Okay, I’m not a big fan of Soaps and if I accidentally walk in on someone watching a show once a year, it seems fairly easy to pick up the storyline and catch up from where I last saw it in a single episode. However I try to remain objective and give a fair commentary encompassing both sides of the story … NOT! … Hell NO! … At no point did I say I was going to be unbiased. In fact I insisted that I would post my own opinions and by all means you have every right to disagree. And my first reaction to reading this news is simply: what a load of horseshit!
I can’t help but think that somewhere out there someone from the Mine Workers Union just shat themselves. Miners who risk their lives every day, working long arduous shifts, demanding physical exertion in the most hostile conditions, were asking for R 12 500.00 a month. Now we have a bunch of snot-nosed ex-waiters, who dropped out of university to pursue an acting career, claiming that R 55K per month is not sustainable? For what? I ask you! How do you justify this number? If you feel like you should be earning more why don’t you take a flying leap to Hollywood and go and compete with the millions of people trying to make it in the entertainment industry over there every year? Because there is a higher probability that you would end up on the street competing for one of those high demand, minimum wage waiter jobs, than that of me not winning the lotto jackpot this weekend, and I haven’t even bought a ticket!
Now I understand there are many factors involved in determining salaries, but these should incorporate the demands of the role (if you will excuse the pun).
What factors should logically be considered when we fairly determine salary?
- To me the first consideration is simply based on the first law of economics, simple supply and demand. I presume that if there are few vacancies for a position and many qualified applicants then competition would push the price down. We see this often in an environment that requires very little skill, and a vast unskilled workforce. Many economies have established a minimum wage policy to protect this workforce from exploitation, but others just exploit away.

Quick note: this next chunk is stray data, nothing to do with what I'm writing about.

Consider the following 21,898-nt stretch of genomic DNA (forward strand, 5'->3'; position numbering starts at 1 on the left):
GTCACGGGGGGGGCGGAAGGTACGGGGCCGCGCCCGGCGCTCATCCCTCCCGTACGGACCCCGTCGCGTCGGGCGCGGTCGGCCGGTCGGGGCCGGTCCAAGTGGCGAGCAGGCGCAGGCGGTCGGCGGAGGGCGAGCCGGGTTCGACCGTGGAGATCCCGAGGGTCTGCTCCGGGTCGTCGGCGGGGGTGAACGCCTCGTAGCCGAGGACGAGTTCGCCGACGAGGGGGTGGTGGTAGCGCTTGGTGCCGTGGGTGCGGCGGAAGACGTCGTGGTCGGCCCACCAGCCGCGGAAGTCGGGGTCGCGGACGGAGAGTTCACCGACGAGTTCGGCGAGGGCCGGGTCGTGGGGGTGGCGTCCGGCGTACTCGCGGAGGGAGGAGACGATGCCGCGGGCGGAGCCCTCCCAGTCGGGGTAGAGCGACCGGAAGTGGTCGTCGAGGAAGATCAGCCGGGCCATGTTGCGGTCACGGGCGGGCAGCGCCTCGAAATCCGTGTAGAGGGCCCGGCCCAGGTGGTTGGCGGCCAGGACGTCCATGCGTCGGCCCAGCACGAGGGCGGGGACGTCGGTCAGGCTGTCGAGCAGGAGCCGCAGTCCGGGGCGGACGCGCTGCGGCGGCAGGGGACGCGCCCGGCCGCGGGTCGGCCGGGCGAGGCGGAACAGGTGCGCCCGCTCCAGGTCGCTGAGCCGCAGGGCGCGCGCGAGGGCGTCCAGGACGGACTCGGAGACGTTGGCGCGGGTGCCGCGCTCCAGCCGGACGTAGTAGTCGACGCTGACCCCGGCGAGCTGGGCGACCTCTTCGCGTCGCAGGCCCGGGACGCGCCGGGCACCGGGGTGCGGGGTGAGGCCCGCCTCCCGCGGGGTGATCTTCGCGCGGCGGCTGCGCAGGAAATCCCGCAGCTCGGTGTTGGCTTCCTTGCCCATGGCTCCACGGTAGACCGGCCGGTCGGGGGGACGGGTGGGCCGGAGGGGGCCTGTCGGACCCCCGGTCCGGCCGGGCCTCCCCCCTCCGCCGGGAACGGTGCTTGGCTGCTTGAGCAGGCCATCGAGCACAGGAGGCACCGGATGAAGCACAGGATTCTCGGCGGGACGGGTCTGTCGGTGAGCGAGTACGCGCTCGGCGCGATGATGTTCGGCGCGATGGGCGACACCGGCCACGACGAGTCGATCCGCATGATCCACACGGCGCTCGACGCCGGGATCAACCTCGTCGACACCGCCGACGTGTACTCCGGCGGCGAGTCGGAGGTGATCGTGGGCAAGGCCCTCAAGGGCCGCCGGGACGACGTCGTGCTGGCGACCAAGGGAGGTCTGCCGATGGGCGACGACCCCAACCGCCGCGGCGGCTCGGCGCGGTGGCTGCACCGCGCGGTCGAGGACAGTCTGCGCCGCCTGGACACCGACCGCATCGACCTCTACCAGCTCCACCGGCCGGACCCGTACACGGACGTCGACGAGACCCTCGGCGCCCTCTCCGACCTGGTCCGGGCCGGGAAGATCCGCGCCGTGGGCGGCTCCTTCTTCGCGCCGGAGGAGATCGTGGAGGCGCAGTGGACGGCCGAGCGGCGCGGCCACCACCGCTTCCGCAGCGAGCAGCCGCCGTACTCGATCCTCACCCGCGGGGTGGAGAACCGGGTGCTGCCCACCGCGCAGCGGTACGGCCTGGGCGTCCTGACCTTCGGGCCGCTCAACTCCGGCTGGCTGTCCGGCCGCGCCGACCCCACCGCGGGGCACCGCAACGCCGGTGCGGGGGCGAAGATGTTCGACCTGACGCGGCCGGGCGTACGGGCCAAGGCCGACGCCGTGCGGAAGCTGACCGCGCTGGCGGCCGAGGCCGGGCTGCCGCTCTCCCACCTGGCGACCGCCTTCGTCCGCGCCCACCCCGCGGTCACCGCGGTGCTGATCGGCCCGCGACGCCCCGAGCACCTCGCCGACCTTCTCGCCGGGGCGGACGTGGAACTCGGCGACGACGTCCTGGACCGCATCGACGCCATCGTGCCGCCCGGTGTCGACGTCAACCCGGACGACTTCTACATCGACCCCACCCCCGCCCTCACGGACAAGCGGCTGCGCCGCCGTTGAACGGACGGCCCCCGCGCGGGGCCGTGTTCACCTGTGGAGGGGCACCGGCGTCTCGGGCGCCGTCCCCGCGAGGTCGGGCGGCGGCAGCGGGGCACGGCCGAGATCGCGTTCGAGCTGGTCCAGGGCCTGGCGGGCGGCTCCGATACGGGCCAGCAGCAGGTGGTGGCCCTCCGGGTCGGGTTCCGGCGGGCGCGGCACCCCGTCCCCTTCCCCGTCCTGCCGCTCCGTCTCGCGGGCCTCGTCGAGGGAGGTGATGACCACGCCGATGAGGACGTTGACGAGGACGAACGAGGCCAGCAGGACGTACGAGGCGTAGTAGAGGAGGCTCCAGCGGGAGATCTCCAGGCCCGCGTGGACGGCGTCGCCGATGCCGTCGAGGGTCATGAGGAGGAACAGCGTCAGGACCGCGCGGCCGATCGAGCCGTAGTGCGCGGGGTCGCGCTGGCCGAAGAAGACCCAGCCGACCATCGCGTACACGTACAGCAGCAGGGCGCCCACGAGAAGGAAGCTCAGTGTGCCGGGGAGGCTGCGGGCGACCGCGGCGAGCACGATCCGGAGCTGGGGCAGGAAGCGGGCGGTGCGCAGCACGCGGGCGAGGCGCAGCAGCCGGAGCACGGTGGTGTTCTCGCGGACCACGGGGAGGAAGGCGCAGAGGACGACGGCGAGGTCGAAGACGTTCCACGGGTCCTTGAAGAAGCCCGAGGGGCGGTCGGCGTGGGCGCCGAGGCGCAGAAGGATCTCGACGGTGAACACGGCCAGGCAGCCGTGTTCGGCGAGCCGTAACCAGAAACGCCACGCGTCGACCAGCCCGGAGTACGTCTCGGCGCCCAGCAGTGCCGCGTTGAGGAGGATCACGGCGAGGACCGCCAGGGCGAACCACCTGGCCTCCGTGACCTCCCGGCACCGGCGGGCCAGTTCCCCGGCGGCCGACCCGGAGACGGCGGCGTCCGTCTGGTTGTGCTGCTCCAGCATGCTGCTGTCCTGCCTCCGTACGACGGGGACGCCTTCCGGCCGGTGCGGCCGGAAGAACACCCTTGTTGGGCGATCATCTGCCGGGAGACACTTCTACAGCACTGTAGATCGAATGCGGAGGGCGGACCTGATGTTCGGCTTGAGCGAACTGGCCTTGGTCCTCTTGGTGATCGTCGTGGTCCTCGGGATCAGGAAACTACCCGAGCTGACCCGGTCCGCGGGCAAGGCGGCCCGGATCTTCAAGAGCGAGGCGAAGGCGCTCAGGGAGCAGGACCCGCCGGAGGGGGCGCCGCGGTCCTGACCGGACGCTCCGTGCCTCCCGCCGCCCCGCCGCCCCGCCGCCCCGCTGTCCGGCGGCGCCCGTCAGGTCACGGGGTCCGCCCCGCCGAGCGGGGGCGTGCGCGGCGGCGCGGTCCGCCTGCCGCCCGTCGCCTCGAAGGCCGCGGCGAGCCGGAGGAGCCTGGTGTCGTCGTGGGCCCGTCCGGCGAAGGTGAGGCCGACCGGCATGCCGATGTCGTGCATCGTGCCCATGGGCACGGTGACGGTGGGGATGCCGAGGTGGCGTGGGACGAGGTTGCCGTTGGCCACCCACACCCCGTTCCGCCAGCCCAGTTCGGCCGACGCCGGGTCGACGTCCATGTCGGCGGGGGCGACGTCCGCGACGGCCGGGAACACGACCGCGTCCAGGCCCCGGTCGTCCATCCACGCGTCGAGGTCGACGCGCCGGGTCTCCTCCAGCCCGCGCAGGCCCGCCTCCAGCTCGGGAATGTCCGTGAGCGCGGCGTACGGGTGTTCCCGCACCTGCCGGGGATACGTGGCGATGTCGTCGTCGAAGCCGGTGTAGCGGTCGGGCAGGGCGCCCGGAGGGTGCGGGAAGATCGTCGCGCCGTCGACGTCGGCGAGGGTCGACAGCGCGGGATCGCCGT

- One of the first things that come to mind is the level of qualification of the applicant. However in my opinion even though this may still be a factor I believe it is a less contributing factor in a world where there is no substitute for experience and our education system is quickly sinking to a level where education is not worth the paper the certificate is printed on. In my opinion education is the key, or in fact the looking glass into the future of any nation, but that is a whole other column where we can someday debate the suppression of the masses by subtly denying them an education, by ruling parties who know that once they fulfil their promise of educating their constituents they will in fact lose their vote, as soon as the blindfold of ignorance is lifted to expose the realities of politics in this country. (I digress)
- Which brings me to experience. To me this should be the primary criteria, as experience speaks directly to the capacity to do a required job. If you perform well in a specific field historically then one can mostly assume that are relevantly capable. Experience does not reflect only capability but probably even more important the willingness and attitude of a potential candidate, things that cannot always be taught in a classroom.
- The strategic nature of the position and associated accountability are theoretically a component contributing towards the nature of an employment package, though we seem to get this horribly wrong. If you are responsible for strategic decision making that impacts the fundamental nature of how you do business and are not just responsible but accountable for the sustainability and profitability of a business and a significant number of employees, and if you do this well, you should be appropriately rewarded. And I do not mean those incompetent excuses that make the executive class look like mentally handicapped narcissists. If you are responsible for a company that provides, let’s say “electricity” for example, in a highly competitive environment that requires significant and constant strategic juggling and adaptation (dripping with sarcasm), and this company does not only fail economically but fundamentally fails to deliver on its core mandate, you should NOT be in line for a huge bonus at the end of the year, you should be summarily fired and required to pay back your obviously fraudulent gains that your position illegitimately afforded you. (I digress … again)
There are many factors to consider and debate, but surely competence and the successful execution of your duties should be at the top of this list? Where is the logic of rewarding those that consistently fail in positions they never should have been in in the first place?
Should these actors be fired? In my opinion “yes”. Appoint someone who is willing to make the effort and do a good job, learning from their experience, slowly working their way up the salary ladder. Are we really so attached to the actors who play the roles in our favourite shows? How often do roles get recast in mainstream television worldwide? Viewers will adapt. And who knows the show might gain a little plot excitement as the bus transporting these specific characters is hijacked and plummeted off a mountain cliff only to be rescued by a passing UFO who secretly transports them to a missing jet plane where they are experimented on by aliens and eventually returned to earth unable to explain why the alien procedure has left their facial features changed and their rectums tender.
You would probably have 16 more people on the streets on Monday applying for those waiter positions, but they will always have minimum wage laws to protect them from exploitation!